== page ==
Stay-at-home mum and business owner Victoria is hoping her decades of work will be enough to earn her a decent state pension. But on checking the rules, Victoria has found out that you don't automatically get the highest payout available.
Confidence level: 7 out of 10
"My background is that I started work straight from school at 16 and worked all the way through until I had children in my early 30s. Now I'm predominantly a stay at home mum, and I turn 50 this year so still quite a way off until I can draw my state pension in 2037!
"My husband and I have had our own business for a few years. And currently my National Insurance record shows that I have 30 years of full contributions but have gaps of three years where I did not contribute enough to claim the full state pension."
My pension planning question...
"Currently my National Insurance record shows that I have 30 years of full contributions but have gaps of 3 years where I did not contribute enough. I can top up these missing years at approx £800 per year but not sure if it’s worth doing this at this stage. I’ll need to contribute another 5 years before 5 April 2037 in order to claim the full pension so should I start now?"
Answer by Susie Bewell, Raymond James
Chartered Wealth Manager - Meet the experts
he following information should be treated as a generic guide and not advice.
Firstly, well done for thinking ahead! Having a plan for retirement starts by knowing where you stand – and the sooner we know this, the easier it is to make small changes that make a big difference.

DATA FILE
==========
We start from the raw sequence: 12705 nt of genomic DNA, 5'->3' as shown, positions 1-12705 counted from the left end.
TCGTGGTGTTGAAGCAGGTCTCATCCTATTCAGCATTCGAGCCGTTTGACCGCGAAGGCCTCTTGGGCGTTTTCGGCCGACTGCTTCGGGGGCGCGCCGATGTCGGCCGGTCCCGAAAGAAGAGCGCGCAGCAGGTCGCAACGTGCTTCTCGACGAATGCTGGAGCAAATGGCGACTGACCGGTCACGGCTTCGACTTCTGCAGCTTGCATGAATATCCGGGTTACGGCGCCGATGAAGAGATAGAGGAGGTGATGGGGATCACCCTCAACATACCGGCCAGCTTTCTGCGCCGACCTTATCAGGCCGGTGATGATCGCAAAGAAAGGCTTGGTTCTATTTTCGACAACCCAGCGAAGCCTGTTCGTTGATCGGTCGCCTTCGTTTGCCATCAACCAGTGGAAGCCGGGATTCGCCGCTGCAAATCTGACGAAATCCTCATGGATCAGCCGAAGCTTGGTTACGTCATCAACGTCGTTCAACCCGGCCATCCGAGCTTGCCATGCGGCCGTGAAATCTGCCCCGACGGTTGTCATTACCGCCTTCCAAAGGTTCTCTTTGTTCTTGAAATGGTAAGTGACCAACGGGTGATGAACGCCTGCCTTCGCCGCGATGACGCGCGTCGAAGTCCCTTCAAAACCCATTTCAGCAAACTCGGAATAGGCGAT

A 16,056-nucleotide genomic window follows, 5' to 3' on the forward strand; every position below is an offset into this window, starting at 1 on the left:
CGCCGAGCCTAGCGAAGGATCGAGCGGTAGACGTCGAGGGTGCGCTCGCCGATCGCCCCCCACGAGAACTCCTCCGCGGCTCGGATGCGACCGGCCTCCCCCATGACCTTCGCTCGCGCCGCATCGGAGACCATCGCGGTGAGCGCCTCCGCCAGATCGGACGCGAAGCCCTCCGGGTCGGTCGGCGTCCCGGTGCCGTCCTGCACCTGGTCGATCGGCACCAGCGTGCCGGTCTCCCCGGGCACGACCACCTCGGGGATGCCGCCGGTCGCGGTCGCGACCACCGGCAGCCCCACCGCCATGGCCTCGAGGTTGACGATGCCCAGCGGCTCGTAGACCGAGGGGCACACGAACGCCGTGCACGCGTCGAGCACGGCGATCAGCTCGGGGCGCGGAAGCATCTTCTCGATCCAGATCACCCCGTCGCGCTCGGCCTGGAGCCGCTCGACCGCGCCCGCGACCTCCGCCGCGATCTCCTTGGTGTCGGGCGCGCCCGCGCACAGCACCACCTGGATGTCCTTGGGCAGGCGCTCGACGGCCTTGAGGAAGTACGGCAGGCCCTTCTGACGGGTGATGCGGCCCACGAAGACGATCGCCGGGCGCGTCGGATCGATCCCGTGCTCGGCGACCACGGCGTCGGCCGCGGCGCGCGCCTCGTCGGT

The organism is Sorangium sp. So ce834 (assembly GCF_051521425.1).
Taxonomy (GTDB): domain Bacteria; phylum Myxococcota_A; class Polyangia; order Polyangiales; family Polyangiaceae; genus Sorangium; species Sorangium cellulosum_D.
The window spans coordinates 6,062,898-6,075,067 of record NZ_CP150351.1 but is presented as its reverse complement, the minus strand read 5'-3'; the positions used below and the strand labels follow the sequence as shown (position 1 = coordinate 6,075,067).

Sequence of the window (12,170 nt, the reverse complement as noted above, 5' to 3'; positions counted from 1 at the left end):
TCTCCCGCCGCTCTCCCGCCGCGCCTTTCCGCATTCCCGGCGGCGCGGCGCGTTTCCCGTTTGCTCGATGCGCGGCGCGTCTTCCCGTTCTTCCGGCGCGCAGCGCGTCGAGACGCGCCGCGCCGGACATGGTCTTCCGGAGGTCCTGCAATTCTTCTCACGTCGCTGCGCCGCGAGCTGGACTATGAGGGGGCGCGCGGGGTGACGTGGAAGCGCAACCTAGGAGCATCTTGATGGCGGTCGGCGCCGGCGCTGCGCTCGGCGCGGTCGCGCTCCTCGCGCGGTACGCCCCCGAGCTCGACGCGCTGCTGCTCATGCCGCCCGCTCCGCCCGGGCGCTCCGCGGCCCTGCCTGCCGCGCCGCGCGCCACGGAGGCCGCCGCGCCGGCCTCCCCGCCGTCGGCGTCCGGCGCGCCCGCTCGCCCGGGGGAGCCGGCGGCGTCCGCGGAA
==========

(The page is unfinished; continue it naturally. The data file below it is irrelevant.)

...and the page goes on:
More and more people are recognising that topping up your state pension can be a very effective way of using your money. For those who will not otherwise get a full state pension, the cost of voluntary National Insurance contributions (NICs) will often be recovered in full within three or four years of retirement, as the rate is subsidised by the government.
In October 2020 HMRC reported that in 2018/19 £119.3m was paid in voluntary ‘Class 3’ National Insurance Contributions. This compares with just £12.8m in 2016/17 – a ninefold increase in just two years. So the message is getting out!
However, it is important to check before topping up, as in some cases paying extra NICs will not always increase your pension.
In your case, you have 17 years before you receive your state pension at age 67. You may not plan to work until then, but if you do work for another 5 or more years you may fill in the extra years needed for the full 35 year contribution history to be built up. But if your plans change and there is a shortfall, then you can pay later to top up the gaps.
So based off what you’ve said, I would not recommend making any immediate changes, but as you do an annual review, check online at gov.uk/check-state-pension to see how you are making progress. Though please do seek out a financial specialist if you do want an in-depth look at your situation.
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